Nigeria’s Airlines Suspend Plans to Halt Local Flights Over Rising Fuel Costs
Nigerian airlines have been frustrated about paying the soaring prices for jet fuel upfront. But getting further assistance from a government also struggling with the rise in global oil prices may be a tall order.
Nigerian airlines have suspended plans to ground all local flights due to the soaring cost of jet fuel just hours before the move was due to take effect, the airline operators association said on Sunday.
The Airline Operators of Nigeria has been under pressure from the government, consumer protection bodies and customers to shelve the planned shut down since it was announced on Friday.
Airlines are complaining about paying for jet fuel upfront in cash at 700 naira ($1.69) per litre, a price that has more than doubled this year, partly as a result of Russia’s invasion of Ukraine, increasing their operating costs by around 95 percent.
Dollar shortages in Nigeria and a weaker local currency have worsened the woes for the sector, which also faces the country-wide challenges stemming from double-digit inflation, slow growth and mounting unemployment and insecurity.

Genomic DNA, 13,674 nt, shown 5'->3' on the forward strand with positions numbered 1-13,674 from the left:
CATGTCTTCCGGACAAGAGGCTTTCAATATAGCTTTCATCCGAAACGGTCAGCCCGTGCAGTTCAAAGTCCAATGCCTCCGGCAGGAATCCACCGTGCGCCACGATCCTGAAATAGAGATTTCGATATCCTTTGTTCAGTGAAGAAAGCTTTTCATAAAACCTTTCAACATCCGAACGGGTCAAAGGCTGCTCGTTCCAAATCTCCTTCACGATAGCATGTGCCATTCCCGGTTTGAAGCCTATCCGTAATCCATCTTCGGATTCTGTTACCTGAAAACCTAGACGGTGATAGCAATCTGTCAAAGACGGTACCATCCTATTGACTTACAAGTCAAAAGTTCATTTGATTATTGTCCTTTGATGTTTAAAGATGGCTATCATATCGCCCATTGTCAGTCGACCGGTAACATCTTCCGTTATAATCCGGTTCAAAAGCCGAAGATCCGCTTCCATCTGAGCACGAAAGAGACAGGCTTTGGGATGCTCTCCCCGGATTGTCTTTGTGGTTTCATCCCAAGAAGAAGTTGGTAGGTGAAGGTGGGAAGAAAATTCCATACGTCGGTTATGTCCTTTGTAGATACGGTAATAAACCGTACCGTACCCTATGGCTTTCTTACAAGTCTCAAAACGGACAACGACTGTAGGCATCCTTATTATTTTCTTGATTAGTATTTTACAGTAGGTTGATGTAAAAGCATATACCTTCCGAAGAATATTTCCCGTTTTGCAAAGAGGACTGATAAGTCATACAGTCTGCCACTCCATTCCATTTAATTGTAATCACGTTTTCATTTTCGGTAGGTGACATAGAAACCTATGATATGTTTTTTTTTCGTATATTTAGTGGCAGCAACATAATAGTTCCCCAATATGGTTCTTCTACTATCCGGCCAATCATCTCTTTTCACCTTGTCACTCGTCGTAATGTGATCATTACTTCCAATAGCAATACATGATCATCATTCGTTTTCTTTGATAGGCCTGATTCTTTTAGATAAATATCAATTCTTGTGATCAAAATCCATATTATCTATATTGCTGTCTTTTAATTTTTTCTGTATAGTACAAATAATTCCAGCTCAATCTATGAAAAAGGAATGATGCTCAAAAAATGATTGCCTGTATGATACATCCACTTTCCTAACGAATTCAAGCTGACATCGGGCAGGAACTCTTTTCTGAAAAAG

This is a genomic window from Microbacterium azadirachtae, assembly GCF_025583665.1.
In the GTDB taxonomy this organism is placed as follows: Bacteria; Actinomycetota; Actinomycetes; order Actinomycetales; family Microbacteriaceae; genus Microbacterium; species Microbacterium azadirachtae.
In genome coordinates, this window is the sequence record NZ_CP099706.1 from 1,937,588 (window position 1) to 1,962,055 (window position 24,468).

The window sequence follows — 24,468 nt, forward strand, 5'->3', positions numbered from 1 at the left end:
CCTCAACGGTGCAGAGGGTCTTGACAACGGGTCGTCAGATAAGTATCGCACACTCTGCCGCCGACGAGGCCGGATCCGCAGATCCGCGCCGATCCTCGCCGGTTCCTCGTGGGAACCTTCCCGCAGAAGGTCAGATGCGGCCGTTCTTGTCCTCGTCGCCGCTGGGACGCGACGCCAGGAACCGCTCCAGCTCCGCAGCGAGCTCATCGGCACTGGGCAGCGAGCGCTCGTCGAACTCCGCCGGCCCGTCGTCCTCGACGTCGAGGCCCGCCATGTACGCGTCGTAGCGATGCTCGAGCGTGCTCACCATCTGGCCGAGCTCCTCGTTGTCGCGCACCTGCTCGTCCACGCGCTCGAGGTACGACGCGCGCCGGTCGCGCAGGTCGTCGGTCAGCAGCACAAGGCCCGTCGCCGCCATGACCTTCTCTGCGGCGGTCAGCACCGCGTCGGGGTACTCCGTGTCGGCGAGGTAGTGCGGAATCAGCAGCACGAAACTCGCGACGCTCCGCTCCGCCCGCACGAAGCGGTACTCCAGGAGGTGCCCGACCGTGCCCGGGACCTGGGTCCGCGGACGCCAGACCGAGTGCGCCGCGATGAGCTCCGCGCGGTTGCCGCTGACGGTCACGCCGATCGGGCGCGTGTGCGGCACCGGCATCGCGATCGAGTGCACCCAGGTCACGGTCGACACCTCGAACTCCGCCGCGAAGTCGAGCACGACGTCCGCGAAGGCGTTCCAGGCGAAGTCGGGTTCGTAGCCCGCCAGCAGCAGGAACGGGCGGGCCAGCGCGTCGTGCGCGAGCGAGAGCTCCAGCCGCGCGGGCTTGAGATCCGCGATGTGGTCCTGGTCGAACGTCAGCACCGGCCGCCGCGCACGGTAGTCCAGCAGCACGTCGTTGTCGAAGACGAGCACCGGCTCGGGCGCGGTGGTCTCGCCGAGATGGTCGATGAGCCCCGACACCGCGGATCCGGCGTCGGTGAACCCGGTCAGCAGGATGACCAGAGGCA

The aviation ministry said earlier on Sunday that local airlines have faced unfavourable global oil market dynamics but efforts are ongoing to find a “lasting solution to the perplexing issue of aviation fuel availability and affordability”.
Fuel shortages and high debts caused some carriers to suspend local flights indefinitely in 2016. Though the government has intervened with financial assistance to support the sector.
Nigeria subsidizes imported petrol to keep pump prices low. But with the rise in global oil prices, the country has endured soaring costs in order to avert strikes, especially in the run-up to presidential elections next year.
Air Peace, Nigeria’s biggest carrier, with flights to Dubai and Johannesburg, said on Sunday the suspension would go ahead before the association changed its stance.
Ibom Air on Saturday pulled out of the flight suspension due to obligations to financiers and suppliers. It was followed by Dana Air.
($1 = 414.69 naira)
(This story was refiled to fix typo in para 6.)
(Additional reporting to Felix Onuah; Writing by Chijioke Ohuocha; Editing by Kirsten Donovan)
This article was written by MacDonald Dzirutwe and Camillus Eboh from Reuters and was legally licensed through the Industry Dive Content Marketplace. Please direct all licensing questions to [email protected].
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